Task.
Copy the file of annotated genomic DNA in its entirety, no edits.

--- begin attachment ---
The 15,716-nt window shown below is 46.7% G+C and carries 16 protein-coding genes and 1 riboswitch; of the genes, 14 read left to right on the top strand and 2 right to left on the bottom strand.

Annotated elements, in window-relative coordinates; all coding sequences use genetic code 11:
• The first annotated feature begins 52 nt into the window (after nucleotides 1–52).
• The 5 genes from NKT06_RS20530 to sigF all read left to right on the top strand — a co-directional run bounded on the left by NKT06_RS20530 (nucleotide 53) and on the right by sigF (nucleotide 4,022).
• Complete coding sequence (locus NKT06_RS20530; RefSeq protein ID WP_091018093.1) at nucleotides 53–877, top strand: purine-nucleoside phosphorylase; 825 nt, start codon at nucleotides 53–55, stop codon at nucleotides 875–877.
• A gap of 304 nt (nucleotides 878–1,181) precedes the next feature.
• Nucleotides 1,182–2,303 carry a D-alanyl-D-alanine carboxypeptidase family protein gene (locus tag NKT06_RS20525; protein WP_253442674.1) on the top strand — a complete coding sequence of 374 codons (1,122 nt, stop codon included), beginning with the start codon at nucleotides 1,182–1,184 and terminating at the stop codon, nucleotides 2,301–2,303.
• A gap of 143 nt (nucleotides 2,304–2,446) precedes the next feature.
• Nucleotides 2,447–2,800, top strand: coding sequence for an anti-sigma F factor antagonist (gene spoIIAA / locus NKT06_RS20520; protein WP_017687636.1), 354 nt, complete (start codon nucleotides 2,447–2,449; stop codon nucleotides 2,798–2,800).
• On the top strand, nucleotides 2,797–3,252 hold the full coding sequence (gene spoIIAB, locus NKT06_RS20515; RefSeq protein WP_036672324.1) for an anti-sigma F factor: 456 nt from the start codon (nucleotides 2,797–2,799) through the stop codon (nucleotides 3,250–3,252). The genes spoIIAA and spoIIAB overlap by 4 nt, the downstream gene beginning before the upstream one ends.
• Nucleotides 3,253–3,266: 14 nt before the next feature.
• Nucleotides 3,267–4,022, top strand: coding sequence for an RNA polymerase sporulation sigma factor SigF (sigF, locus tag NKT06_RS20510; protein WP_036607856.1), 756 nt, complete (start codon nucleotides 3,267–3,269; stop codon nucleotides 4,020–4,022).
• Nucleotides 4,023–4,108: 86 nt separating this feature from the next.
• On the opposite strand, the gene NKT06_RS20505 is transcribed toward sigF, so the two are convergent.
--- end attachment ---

The 15,716-nt window shown below is 46.7% G+C and carries 16 protein-coding genes and 1 riboswitch; of the genes, 14 read left to right on the top strand and 2 right to left on the bottom strand.

Annotated elements, in window-relative coordinates; all coding sequences use genetic code 11:
• The first annotated feature begins 52 nt into the window (after nucleotides 1–52).
• The 5 genes from NKT06_RS20530 to sigF all read left to right on the top strand — a co-directional run bounded on the left by NKT06_RS20530 (nucleotide 53) and on the right by sigF (nucleotide 4,022).
• Complete coding sequence (locus NKT06_RS20530; RefSeq protein ID WP_091018093.1) at nucleotides 53–877, top strand: purine-nucleoside phosphorylase; 825 nt, start codon at nucleotides 53–55, stop codon at nucleotides 875–877.
• A gap of 304 nt (nucleotides 878–1,181) precedes the next feature.
• Nucleotides 1,182–2,303 carry a D-alanyl-D-alanine carboxypeptidase family protein gene (locus tag NKT06_RS20525; protein WP_253442674.1) on the top strand — a complete coding sequence of 374 codons (1,122 nt, stop codon included), beginning with the start codon at nucleotides 1,182–1,184 and terminating at the stop codon, nucleotides 2,301–2,303.
• A gap of 143 nt (nucleotides 2,304–2,446) precedes the next feature.
• Nucleotides 2,447–2,800, top strand: coding sequence for an anti-sigma F factor antagonist (gene spoIIAA / locus NKT06_RS20520; protein WP_017687636.1), 354 nt, complete (start codon nucleotides 2,447–2,449; stop codon nucleotides 2,798–2,800).
• On the top strand, nucleotides 2,797–3,252 hold the full coding sequence (gene spoIIAB, locus NKT06_RS20515; RefSeq protein WP_036672324.1) for an anti-sigma F factor: 456 nt from the start codon (nucleotides 2,797–2,799) through the stop codon (nucleotides 3,250–3,252). The genes spoIIAA and spoIIAB overlap by 4 nt, the downstream gene beginning before the upstream one ends.
• Nucleotides 3,253–3,266: 14 nt before the next feature.
• Nucleotides 3,267–4,022, top strand: coding sequence for an RNA polymerase sporulation sigma factor SigF (sigF, locus tag NKT06_RS20510; protein WP_036607856.1), 756 nt, complete (start codon nucleotides 3,267–3,269; stop codon nucleotides 4,020–4,022).
• Nucleotides 4,023–4,108: 86 nt separating this feature from the next.
• On the opposite strand, the gene NKT06_RS20505 is transcribed toward sigF, so the two are convergent.